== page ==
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The Timer class allows you to execute code at specified intervals. Its precision is platform-dependent, but in general will not be better than 1ms nor worse than 1s.

There are several different ways to use this class:

The most convenient way is to use the Timer.every class method, which accepts a Integer to specify the millisecond interval at which the Timer should fire, and a block to specify what should happen at that interval. For example, to print a message to STDOUT every 1/2 second:

Wx::Timer.every(500) do
  puts "Tick" 

Secondly you may use the event handling mechanism to direct events to any object which inherits from EvtHandler. To do this use the longer constructor or set_owner. Then use the evt_timer method to connect it to the event handler which will receive TimerEvent notifications.

  1. assuming ‘self’ is some Window or Wx::App timer = Wx::Timer.new(self) evt_timer(timer.id) { puts “Timer ticked” } timer.start(100)

Lastly, you may derive a new class from Timer and define your own notify instance method in that to perform the required action. For example:

class MyTimer < Wx::Timer
  def notify
    puts "Timer ticked" 
timer = MyTimer.new
timer.start(100) # every 1/10 second

Unless you use Timer.every, you must start the timer with start after constructing it before it actually starts sending notifications. It can be stopped later with stop

Derived from

EvtHandler, Object

See also

::StartTimer, ::GetElapsedTime, StopWatch



Timer.new(EvtHandler owner,  Integer id = -1)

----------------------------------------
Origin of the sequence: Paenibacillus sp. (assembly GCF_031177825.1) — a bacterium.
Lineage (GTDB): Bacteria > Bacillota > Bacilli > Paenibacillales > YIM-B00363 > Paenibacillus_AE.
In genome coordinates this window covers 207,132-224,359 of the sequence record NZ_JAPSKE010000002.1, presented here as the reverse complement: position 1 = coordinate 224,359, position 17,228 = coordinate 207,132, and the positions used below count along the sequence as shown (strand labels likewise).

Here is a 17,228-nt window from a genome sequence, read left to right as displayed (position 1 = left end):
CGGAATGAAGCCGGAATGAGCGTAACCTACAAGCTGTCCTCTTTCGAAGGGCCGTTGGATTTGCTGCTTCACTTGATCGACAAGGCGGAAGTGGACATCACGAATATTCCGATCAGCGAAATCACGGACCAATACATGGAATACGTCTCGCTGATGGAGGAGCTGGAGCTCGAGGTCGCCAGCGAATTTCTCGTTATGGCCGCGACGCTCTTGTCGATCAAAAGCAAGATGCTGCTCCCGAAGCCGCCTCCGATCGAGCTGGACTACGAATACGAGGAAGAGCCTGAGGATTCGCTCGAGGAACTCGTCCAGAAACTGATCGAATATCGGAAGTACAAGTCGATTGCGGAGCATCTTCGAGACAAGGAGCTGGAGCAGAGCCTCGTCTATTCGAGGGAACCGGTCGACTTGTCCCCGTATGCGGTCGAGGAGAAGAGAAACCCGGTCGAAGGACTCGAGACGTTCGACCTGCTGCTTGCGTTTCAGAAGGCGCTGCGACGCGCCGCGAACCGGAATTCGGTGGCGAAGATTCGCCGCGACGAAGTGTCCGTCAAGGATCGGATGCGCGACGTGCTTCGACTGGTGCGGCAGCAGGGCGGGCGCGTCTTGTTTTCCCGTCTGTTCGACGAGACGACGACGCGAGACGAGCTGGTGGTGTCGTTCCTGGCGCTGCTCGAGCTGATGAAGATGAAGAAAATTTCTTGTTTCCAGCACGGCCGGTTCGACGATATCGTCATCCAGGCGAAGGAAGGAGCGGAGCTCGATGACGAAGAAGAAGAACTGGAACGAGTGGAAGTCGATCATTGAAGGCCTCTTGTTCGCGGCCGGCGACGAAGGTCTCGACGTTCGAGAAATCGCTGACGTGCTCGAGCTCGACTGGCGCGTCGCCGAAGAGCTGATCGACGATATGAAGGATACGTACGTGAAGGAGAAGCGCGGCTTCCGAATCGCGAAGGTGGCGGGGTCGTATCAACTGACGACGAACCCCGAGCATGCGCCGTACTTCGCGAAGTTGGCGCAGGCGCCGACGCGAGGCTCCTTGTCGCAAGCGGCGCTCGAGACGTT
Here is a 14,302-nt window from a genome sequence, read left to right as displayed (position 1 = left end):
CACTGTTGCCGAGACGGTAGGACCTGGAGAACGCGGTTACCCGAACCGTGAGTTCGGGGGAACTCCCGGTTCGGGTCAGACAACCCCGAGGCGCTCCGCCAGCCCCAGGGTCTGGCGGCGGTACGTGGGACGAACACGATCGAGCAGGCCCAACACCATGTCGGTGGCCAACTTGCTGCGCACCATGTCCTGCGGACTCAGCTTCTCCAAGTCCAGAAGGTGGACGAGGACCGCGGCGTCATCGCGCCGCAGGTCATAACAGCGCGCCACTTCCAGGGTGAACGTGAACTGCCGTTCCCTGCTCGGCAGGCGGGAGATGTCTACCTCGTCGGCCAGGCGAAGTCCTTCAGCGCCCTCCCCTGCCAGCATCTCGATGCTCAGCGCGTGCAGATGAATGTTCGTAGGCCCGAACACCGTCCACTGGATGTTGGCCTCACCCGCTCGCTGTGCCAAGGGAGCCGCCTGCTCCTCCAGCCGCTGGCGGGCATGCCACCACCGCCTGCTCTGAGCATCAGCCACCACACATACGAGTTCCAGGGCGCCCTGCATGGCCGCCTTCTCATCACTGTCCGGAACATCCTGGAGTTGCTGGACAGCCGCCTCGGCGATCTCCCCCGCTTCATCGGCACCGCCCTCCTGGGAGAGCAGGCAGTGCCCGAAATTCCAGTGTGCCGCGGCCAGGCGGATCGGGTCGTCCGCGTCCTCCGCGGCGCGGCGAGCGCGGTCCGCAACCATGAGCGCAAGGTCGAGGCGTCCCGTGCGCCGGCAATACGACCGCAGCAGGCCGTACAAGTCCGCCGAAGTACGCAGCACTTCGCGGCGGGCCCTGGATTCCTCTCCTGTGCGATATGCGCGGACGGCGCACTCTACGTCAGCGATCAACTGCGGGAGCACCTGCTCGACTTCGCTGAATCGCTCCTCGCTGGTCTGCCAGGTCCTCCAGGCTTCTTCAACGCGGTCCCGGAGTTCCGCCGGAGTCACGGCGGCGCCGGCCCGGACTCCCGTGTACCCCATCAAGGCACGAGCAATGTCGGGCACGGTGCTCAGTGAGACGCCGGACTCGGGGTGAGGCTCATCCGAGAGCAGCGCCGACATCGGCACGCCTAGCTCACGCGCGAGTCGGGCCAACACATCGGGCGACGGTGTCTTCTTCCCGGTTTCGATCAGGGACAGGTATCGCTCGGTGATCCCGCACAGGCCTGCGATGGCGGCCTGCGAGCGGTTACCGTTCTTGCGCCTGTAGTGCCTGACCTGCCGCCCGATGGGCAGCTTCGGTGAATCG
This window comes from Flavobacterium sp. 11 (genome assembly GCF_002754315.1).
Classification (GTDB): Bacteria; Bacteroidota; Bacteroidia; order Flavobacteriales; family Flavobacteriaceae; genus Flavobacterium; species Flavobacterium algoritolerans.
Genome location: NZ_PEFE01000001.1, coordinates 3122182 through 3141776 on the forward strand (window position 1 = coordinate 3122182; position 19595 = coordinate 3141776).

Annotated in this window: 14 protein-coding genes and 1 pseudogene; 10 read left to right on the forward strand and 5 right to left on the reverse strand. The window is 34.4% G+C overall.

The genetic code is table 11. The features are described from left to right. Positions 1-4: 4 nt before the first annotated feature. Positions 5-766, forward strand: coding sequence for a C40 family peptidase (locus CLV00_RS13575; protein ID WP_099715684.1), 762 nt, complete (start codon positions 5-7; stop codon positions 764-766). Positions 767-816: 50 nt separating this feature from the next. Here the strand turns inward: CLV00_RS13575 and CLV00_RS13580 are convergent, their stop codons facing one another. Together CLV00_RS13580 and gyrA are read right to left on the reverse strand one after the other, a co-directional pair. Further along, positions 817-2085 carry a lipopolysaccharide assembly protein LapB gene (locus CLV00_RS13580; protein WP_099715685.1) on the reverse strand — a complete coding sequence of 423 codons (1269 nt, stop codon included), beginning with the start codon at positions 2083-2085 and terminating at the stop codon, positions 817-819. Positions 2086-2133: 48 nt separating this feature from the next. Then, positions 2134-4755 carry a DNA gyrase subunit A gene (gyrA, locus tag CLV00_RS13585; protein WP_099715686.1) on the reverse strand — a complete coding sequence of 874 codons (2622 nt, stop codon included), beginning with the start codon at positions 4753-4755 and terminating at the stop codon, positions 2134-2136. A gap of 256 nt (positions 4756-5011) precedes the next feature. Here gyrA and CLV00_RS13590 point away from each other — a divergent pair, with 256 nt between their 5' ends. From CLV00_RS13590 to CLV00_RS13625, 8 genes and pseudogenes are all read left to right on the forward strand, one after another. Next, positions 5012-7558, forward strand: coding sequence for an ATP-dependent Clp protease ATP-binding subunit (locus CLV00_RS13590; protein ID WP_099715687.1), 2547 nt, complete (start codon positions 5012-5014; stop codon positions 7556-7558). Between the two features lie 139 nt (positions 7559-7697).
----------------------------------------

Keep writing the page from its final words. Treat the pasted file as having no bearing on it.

Creates a timer and associates it with owner. Please see set_owner for the description of parameters.


Timer.after(Integer interval) { ... }

Carries out the action specified in the passed block after interval milliseconds have passed. Note that the action will happen only once; if you want a repeating action, use Timer.every

If you wish to interrupt the timed event before it may have happened, capture the return value which is the newly created timer for this action, and call stop on it.


Timer.every(Integer interval) { ... }

Repeats the action specified in the passed block every interval milliseconds. The timer is owned by the application object and will fire as long as the application is running.

The method returns the new timer; if you may wish to stop the timer before the application finishes, you should capture this return value so you can call stop on it later.


Integer get_id()

Returns the id of the timer.


Integer get_interval()

Returns the current interval for the timer (in milliseconds).


Boolean is_one_shot()

Returns true if the timer is one shot, i.e. if it will stop after firing the first notification automatically.


Boolean is_running()

Returns true if the timer is running, false if it is stopped.



This member should be overridden by the user if the default constructor was used and set_owner wasn’t called.

Perform whatever action which is to be taken periodically here.


set_owner(EvtHandler owner,  Integer id = -1)

Associates the timer with the given owner\/ object. When the timer is running, the owner will receive timer events with id equal to id\/ specified here.


Boolean start(Integer milliseconds = -1,  Boolean oneShot = false)

(Re)starts the timer. If milliseconds\/ parameter is -1 (value by default), the previous value is used. Returns false if the timer could not be started, true otherwise (in MS Windows timers are a limited resource).

If oneShot\/ is false (the default), the Notify function will be called repeatedly until the timer is stopped. If true, it will be called only once and the timer will stop automatically. To make your code more readable you may also use the following symbolic constants:

TIMER_CONTINUOUS Start a normal, continuously running, timer
TIMER_ONE_SHOT Start a one shot timer

If the timer was already running, it will be stopped by this method before restarting it.



Stops the timer.

[This page automatically generated from the Textile source at Wed Sep 09 02:21:27 +0100 2009]